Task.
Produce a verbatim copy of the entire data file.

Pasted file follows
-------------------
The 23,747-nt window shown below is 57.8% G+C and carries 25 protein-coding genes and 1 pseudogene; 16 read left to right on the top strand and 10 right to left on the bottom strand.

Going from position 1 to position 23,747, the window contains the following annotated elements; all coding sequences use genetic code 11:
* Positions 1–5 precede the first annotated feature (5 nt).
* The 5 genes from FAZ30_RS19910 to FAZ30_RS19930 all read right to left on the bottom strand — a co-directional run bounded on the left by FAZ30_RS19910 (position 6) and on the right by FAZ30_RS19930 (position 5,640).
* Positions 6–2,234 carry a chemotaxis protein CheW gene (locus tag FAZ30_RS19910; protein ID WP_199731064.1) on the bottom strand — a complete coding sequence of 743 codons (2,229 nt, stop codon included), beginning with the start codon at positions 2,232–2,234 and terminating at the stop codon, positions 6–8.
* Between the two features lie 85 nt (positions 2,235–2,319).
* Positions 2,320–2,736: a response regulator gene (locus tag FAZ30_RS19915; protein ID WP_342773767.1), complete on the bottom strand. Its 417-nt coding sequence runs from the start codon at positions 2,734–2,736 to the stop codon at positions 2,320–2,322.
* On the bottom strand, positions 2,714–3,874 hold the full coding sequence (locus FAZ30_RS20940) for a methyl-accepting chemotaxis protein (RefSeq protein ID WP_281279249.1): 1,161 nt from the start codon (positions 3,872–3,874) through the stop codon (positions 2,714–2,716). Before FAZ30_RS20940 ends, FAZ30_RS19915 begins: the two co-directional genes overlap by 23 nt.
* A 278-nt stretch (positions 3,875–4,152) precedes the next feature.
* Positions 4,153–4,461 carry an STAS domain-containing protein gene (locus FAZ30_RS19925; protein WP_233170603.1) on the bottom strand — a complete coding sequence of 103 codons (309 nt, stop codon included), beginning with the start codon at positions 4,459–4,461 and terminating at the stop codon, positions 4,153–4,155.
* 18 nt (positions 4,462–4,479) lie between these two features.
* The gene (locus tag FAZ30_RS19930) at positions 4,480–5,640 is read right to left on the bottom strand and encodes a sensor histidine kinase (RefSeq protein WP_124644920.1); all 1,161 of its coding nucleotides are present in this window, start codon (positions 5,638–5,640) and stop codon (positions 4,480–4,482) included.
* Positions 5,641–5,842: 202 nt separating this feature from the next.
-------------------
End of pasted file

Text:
The 23,747-nt window shown below is 57.8% G+C and carries 25 protein-coding genes and 1 pseudogene; 16 read left to right on the top strand and 10 right to left on the bottom strand.

Going from position 1 to position 23,747, the window contains the following annotated elements; all coding sequences use genetic code 11:
* Positions 1–5 precede the first annotated feature (5 nt).
* The 5 genes from FAZ30_RS19910 to FAZ30_RS19930 all read right to left on the bottom strand — a co-directional run bounded on the left by FAZ30_RS19910 (position 6) and on the right by FAZ30_RS19930 (position 5,640).
* Positions 6–2,234 carry a chemotaxis protein CheW gene (locus tag FAZ30_RS19910; protein ID WP_199731064.1) on the bottom strand — a complete coding sequence of 743 codons (2,229 nt, stop codon included), beginning with the start codon at positions 2,232–2,234 and terminating at the stop codon, positions 6–8.
* Between the two features lie 85 nt (positions 2,235–2,319).
* Positions 2,320–2,736: a response regulator gene (locus tag FAZ30_RS19915; protein ID WP_342773767.1), complete on the bottom strand. Its 417-nt coding sequence runs from the start codon at positions 2,734–2,736 to the stop codon at positions 2,320–2,322.
* On the bottom strand, positions 2,714–3,874 hold the full coding sequence (locus FAZ30_RS20940) for a methyl-accepting chemotaxis protein (RefSeq protein ID WP_281279249.1): 1,161 nt from the start codon (positions 3,872–3,874) through the stop codon (positions 2,714–2,716). Before FAZ30_RS20940 ends, FAZ30_RS19915 begins: the two co-directional genes overlap by 23 nt.
* A 278-nt stretch (positions 3,875–4,152) precedes the next feature.
* Positions 4,153–4,461 carry an STAS domain-containing protein gene (locus FAZ30_RS19925; protein WP_233170603.1) on the bottom strand — a complete coding sequence of 103 codons (309 nt, stop codon included), beginning with the start codon at positions 4,459–4,461 and terminating at the stop codon, positions 4,153–4,155.
* 18 nt (positions 4,462–4,479) lie between these two features.
* The gene (locus tag FAZ30_RS19930) at positions 4,480–5,640 is read right to left on the bottom strand and encodes a sensor histidine kinase (RefSeq protein WP_124644920.1); all 1,161 of its coding nucleotides are present in this window, start codon (positions 5,638–5,640) and stop codon (positions 4,480–4,482) included.
* Positions 5,641–5,842: 202 nt separating this feature from the next.